Unity in Marriage


Unity doesn’t just happen—in a marriage or in any relationship. Unity flows from our efforts to be humble, gentle, and patient.

“Always be humble and gentle. Be patient with each other, making allowance for each other’s faults because of your love. Make every effort to keep yourselves united in the Spirit, binding yourselves together with peace.” Ephesians 4:2–3 (nlt)

My husband and I recently celebrated our twentieth wedding anniversary. I’d love to tell you that it’s been two decades of bliss. Um, not exactly.

Don’t get me wrong—we love each other. I would love to tell you that both of us have always been humble and gentle, patient and peaceful— and as a result, unified and never in conflict. If you are married yourself, you know that’s not true. If you’re not married and think it might be, sorry to burst your bubble. Part of the reason marriage takes so much effort and commitment to make it work is that both parties involved are human beings. We’re not perfect.

We both love Jesus and each other. We have amazing children. We laugh together and can talk about pretty much anything. And yet marriage is hard. I love structure and crossing things off my list; he likes keeping his options open. The families we grew up in could not be more different. I’m a Cubs fan; he’s a White Sox fan. We are pretty much opposites on the Myers-Briggs profile.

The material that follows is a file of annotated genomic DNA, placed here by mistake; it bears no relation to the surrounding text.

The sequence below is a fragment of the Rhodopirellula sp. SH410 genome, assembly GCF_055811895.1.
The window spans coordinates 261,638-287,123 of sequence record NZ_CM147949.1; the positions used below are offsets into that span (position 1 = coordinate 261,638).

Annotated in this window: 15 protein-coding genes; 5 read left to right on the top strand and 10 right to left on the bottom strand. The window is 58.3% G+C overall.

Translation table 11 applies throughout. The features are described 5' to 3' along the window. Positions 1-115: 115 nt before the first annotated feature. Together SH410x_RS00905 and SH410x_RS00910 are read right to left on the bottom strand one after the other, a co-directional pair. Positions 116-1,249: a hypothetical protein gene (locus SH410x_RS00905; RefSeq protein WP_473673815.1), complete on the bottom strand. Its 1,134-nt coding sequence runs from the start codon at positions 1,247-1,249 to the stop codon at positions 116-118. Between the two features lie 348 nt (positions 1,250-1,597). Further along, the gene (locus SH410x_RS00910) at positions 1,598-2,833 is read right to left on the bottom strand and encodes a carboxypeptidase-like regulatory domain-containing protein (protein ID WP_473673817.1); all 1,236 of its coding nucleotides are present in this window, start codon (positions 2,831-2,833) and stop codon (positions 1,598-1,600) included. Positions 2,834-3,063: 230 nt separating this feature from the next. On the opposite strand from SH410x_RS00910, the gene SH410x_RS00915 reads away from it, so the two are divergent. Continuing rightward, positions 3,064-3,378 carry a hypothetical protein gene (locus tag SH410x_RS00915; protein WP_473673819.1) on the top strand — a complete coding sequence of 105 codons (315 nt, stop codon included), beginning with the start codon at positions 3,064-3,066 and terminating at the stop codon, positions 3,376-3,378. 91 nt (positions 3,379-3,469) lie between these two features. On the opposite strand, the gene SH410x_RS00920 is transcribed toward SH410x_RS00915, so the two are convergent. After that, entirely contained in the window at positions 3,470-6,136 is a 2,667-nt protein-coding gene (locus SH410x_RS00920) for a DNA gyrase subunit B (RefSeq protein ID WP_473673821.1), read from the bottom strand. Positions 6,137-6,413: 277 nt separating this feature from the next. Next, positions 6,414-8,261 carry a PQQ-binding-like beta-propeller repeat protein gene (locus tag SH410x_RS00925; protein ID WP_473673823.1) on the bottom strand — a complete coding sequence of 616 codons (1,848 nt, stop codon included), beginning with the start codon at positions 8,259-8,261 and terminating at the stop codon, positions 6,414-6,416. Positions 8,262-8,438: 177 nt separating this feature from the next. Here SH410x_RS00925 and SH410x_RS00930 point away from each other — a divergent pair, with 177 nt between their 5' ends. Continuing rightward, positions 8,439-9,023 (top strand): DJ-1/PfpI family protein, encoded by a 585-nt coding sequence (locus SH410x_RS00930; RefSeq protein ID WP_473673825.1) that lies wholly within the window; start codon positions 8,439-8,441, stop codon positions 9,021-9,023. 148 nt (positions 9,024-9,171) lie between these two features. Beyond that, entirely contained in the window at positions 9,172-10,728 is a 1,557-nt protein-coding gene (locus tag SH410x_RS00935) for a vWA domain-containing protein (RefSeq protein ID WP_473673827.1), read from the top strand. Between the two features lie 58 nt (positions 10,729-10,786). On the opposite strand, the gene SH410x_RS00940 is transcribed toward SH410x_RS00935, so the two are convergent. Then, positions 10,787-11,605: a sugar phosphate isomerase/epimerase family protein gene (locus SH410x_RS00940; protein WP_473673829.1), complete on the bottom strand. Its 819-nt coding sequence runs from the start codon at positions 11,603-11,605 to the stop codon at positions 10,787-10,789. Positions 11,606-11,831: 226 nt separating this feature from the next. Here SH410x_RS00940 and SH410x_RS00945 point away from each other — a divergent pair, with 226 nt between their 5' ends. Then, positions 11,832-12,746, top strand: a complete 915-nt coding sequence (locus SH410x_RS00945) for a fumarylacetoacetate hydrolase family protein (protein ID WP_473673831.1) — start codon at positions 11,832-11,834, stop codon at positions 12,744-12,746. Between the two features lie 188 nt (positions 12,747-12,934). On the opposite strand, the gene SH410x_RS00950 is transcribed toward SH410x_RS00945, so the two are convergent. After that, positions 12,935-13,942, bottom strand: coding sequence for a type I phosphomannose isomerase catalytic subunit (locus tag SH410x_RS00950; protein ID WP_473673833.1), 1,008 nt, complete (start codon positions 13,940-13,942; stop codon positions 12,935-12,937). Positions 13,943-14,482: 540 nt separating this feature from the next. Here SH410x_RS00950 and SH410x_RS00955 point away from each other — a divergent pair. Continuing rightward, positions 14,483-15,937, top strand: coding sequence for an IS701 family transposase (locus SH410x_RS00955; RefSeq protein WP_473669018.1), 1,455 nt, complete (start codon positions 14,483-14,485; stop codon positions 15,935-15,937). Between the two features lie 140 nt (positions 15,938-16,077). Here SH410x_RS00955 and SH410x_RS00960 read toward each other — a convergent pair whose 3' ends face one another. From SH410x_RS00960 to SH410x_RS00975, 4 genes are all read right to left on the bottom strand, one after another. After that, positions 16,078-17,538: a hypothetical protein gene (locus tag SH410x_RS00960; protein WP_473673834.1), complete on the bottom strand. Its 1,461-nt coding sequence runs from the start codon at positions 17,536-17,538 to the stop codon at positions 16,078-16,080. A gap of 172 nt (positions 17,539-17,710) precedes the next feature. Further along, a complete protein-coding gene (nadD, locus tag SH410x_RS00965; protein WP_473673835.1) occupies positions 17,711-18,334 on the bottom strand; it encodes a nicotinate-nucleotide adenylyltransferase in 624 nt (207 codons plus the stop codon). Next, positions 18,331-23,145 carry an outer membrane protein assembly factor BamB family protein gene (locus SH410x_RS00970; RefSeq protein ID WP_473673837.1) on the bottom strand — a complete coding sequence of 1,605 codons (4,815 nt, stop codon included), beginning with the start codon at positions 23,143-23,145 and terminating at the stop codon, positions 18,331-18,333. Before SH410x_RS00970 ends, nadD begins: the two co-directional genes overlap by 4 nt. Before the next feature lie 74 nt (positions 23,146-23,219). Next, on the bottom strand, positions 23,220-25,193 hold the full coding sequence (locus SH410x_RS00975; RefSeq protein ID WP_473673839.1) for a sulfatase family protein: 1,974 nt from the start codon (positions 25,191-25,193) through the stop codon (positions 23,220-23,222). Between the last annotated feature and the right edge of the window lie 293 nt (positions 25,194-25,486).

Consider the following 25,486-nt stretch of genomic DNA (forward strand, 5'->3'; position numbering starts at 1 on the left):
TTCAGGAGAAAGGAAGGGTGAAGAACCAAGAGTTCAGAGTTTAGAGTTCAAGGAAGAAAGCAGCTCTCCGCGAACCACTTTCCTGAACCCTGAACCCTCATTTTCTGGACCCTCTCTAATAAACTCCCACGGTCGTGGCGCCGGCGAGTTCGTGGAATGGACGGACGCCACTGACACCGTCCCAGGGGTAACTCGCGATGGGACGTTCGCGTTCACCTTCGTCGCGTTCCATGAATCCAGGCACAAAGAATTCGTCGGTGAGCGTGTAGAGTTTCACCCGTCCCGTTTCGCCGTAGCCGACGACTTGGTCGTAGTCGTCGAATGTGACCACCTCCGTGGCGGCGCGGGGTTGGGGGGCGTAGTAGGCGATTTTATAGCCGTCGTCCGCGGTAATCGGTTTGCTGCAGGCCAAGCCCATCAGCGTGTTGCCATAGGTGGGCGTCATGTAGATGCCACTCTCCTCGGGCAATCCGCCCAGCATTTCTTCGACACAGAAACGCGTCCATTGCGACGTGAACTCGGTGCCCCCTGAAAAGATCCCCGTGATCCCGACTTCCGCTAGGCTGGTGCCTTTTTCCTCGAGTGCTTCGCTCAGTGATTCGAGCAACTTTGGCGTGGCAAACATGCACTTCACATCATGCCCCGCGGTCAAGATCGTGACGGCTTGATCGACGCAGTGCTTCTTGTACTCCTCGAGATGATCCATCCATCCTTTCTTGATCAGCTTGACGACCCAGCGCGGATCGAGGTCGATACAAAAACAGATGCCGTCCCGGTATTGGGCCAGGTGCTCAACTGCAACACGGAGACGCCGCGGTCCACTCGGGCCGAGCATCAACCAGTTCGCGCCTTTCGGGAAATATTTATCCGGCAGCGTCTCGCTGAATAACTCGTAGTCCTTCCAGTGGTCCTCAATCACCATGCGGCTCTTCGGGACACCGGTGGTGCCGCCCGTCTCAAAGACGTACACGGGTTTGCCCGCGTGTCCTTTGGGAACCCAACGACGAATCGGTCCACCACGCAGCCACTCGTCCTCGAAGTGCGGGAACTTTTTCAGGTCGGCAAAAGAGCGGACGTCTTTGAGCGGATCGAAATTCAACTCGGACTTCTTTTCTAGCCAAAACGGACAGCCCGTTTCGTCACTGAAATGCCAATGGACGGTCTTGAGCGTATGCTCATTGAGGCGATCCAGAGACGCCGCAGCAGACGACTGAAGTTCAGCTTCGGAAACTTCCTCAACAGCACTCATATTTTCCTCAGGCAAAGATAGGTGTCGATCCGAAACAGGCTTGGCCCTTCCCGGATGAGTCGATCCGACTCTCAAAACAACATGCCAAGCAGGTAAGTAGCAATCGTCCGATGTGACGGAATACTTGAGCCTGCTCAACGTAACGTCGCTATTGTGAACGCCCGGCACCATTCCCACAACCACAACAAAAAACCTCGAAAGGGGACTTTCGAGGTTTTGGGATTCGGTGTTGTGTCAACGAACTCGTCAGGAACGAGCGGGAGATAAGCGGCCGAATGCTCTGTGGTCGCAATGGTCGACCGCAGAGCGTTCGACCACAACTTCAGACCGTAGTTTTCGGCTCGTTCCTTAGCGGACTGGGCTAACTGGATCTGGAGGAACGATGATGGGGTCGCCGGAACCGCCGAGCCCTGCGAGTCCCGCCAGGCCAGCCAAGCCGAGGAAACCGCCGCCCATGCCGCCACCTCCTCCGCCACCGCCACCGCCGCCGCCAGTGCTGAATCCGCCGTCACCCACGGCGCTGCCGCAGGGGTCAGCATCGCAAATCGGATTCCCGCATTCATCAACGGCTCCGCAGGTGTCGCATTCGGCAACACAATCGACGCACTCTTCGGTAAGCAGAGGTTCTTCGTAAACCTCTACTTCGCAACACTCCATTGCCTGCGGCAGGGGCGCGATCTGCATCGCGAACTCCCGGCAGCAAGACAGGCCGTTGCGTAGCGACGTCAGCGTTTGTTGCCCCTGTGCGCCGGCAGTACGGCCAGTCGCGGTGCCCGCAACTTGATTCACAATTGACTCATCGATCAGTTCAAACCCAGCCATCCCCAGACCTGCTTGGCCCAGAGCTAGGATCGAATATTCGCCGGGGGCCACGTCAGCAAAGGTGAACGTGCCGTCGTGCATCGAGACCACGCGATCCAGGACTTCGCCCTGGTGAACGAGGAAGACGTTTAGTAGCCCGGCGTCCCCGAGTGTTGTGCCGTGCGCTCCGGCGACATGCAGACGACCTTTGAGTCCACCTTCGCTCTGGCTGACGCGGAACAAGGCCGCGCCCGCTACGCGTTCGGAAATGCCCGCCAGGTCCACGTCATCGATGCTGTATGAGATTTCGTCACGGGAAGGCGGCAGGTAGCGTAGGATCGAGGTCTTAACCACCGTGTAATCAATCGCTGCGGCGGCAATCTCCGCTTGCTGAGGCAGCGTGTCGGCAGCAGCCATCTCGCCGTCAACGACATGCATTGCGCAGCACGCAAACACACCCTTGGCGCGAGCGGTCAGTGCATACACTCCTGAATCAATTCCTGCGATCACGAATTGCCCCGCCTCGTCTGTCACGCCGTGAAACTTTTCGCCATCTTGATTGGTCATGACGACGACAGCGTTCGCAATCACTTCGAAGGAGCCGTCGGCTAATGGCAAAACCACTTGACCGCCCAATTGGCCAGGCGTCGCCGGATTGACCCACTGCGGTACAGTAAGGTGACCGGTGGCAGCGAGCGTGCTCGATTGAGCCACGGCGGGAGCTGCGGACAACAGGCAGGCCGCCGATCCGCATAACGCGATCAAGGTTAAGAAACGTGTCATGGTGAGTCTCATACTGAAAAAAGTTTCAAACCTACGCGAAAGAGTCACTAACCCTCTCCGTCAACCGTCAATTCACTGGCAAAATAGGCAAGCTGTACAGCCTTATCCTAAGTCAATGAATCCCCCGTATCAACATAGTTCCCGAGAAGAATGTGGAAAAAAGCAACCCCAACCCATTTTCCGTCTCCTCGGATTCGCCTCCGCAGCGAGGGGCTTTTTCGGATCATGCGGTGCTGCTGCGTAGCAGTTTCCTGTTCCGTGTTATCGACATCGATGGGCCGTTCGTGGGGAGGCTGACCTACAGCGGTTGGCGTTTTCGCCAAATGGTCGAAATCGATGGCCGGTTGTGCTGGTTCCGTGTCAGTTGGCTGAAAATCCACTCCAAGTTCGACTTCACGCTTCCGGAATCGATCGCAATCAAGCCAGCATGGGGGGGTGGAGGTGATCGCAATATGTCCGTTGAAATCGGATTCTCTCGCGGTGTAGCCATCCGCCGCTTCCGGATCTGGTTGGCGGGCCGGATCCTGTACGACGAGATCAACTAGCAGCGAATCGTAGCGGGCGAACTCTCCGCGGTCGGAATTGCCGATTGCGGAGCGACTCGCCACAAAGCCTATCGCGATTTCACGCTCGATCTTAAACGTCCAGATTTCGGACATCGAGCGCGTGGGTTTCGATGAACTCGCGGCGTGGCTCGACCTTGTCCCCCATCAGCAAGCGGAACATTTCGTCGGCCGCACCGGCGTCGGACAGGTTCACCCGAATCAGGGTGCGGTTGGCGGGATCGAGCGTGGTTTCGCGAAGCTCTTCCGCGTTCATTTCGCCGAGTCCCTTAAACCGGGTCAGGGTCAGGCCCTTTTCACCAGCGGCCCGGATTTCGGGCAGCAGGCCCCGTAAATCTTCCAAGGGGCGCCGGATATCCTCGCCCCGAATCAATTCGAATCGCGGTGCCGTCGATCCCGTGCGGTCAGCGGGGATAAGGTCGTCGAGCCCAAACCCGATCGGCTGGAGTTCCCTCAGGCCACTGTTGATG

As a result, we’ve had conflict. Getting along has required hard work, some painful conversations and a willingness to forgive each other repeatedly.

Unity doesn’t just happen—in a marriage or any relationship. In our friendships or families, we have to choose to be patient. Unity flows from our efforts to be humble, gentle, patient. We cannot manufacture such benevolence on our own. So how does it happen?

The phrase “in the Spirit” gives a hint. Jesus prayed for His followers to have unity, via the Spirit. Unity is elusive and fragile, unless we have Jesus.

FAITH STEP: Read this passage in several different versions of the Bible. Pick your favorite and memorize it. Write down ways to live it out in your marriage or other important relationships.

Written by Keri Wyatt Kent

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